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By Theodore Hodapp and Zahra Hazari
Figure 1. Percentage of bachelor's degrees in physics earned by women. Source: US Department of Education.
Figure 2. Percentage of women participating in physics at various academic stages. College entrance refers to first-year student’s intent to major in the field. The red bar indicates the expected percentage based on assistant professor levels 6 years prior, and is not a statistically significant difference. Sources: American Institute of Physics (high school and professoriate data), Higher Education Resource Institute (college entrance), and U.S. Department of Education (degree data).
Where are the women? Despite decades of slowly increasing participation, women still receive only about 20% of the physics bachelor’s degrees in the U.S. (see Fig. 1). Even more alarming is that in the past decade, this percentage has gone down — all this at a time when physics itself is seeing record numbers of undergraduate and graduate degrees. Just to be clear, although the number of women getting bachelor’s degrees is actually going up, it just isn’t going up at the same rate as it is for men.
As part of our work, we hear anecdotally that the nation needs to increase the number of women getting Ph.D.s, and we encounter stories of women unable to get academic jobs or increasingly leaving these jobs. Aligned with these concerns is the ADVANCE program of the National Science Foundation (NSF) — an effort to improve gender imbalances in academia. Programs like this are important in the continuing effort to attract and retain women in academia, but we think they are not getting at a critical issue that keeps physics and engineering from breaking the 20% barrier. We ask: Are we focusing efforts where we can dramatically impact participation?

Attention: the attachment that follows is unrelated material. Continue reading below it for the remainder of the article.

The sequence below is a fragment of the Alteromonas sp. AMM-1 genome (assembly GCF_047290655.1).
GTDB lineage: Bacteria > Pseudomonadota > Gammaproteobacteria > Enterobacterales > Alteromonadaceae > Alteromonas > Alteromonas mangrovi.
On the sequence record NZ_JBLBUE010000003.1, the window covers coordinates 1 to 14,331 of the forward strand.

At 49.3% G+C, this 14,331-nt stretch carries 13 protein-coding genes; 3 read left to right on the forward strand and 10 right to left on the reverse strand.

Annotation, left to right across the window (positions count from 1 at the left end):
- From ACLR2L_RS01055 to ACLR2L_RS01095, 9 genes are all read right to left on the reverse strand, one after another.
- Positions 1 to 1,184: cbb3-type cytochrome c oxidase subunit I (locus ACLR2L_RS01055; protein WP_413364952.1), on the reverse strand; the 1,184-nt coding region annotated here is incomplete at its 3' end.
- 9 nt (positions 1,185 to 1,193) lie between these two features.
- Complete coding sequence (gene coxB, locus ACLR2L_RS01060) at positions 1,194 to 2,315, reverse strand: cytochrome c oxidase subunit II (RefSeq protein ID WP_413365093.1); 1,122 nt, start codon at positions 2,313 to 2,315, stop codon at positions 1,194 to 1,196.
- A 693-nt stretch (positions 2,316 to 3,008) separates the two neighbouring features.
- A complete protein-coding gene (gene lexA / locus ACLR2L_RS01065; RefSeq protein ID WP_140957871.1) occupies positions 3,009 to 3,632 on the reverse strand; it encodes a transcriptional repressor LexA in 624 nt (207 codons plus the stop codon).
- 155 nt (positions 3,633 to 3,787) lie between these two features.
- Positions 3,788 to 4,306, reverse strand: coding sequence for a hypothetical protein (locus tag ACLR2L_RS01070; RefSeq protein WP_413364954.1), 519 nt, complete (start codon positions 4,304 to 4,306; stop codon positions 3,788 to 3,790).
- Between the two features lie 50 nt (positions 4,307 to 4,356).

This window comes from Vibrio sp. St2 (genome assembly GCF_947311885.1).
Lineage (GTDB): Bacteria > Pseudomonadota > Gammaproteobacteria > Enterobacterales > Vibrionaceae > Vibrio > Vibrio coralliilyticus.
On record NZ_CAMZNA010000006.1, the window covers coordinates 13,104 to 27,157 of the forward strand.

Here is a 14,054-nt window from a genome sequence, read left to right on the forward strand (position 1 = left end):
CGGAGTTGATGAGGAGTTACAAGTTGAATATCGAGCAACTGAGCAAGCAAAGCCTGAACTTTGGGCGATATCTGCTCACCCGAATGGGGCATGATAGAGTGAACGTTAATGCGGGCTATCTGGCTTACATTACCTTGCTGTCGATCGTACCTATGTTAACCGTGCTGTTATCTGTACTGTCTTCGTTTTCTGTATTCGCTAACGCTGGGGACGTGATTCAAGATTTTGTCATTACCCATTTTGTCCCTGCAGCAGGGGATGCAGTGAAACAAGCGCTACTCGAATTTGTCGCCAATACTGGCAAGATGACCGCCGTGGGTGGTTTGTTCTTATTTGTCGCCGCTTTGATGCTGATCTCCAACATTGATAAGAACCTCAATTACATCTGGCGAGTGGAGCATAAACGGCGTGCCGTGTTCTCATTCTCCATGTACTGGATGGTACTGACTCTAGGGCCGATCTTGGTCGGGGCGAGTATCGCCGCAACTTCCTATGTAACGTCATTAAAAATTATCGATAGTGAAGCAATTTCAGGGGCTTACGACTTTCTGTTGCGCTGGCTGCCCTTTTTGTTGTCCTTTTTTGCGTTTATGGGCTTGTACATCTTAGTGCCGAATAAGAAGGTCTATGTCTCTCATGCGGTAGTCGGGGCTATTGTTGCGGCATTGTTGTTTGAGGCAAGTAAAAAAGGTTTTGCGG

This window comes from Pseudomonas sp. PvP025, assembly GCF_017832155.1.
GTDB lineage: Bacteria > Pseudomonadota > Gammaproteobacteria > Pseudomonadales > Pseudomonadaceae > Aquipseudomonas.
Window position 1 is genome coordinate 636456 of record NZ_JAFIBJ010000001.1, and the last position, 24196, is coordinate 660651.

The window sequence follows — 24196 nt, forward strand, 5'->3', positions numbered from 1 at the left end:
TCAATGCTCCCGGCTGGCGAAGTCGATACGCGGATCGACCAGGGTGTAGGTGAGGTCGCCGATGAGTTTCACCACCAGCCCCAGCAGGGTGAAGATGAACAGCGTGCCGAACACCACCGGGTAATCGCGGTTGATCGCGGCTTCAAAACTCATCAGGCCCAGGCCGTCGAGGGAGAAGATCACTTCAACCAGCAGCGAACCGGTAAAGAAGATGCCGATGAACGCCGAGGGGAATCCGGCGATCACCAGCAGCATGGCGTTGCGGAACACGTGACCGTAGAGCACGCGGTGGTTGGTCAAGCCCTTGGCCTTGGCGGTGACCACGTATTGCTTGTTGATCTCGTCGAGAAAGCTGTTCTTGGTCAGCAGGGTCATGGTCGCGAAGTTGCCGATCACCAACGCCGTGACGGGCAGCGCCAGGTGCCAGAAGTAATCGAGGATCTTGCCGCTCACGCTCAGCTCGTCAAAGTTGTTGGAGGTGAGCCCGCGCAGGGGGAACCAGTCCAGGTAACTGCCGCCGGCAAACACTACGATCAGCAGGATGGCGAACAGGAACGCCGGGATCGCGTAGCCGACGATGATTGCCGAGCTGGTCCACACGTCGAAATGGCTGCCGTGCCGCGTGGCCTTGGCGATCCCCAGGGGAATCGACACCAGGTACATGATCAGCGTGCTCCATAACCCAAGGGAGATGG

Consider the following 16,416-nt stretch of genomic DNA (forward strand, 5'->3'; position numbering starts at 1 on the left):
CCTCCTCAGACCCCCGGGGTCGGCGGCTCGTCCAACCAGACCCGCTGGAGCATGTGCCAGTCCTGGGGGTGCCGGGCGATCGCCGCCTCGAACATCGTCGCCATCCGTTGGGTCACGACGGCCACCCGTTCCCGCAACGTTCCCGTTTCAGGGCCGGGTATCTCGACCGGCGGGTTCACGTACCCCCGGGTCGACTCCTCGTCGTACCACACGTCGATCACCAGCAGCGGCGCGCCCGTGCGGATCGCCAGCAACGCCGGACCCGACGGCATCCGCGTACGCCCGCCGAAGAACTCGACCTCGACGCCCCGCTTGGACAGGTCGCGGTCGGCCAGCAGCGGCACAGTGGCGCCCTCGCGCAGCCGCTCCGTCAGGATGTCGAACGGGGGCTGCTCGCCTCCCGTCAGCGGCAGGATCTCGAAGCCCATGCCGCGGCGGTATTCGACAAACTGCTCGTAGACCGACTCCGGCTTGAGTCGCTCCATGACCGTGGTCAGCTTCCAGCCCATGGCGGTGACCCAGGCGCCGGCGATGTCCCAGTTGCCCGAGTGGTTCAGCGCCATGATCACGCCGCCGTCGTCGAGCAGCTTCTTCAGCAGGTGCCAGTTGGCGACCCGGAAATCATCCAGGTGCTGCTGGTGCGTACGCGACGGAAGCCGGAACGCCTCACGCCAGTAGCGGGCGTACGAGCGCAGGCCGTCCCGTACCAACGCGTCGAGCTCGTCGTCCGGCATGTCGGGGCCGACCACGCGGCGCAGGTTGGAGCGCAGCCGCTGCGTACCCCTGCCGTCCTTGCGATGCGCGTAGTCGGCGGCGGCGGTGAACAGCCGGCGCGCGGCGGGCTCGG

Let’s see what the data tell us. Figure 2 shows the percentage of women participating in physics at various stages, from high school to tenured associate professors in U.S. universities. In high school physics, unlike other levels, there is little gender disparity in science class enrollment. At the associate professor level, the data are consistent with the immediately preceding levels. Although this is not conclusive evidence, it suggests that women are advancing at similar rates to men in college and beyond (although absolute numbers decline substantially with each step).
While there are fewer women at the full professor level, proportionately speaking, the numbers are still consistent with previous levels since there were far fewer women getting Ph.D.s 20, 30, or 40 years ago — the time period over which one must integrate to evaluate full professor employment now. It is hard to say much about gender balance in private sector employment — there is little data covering this in physics.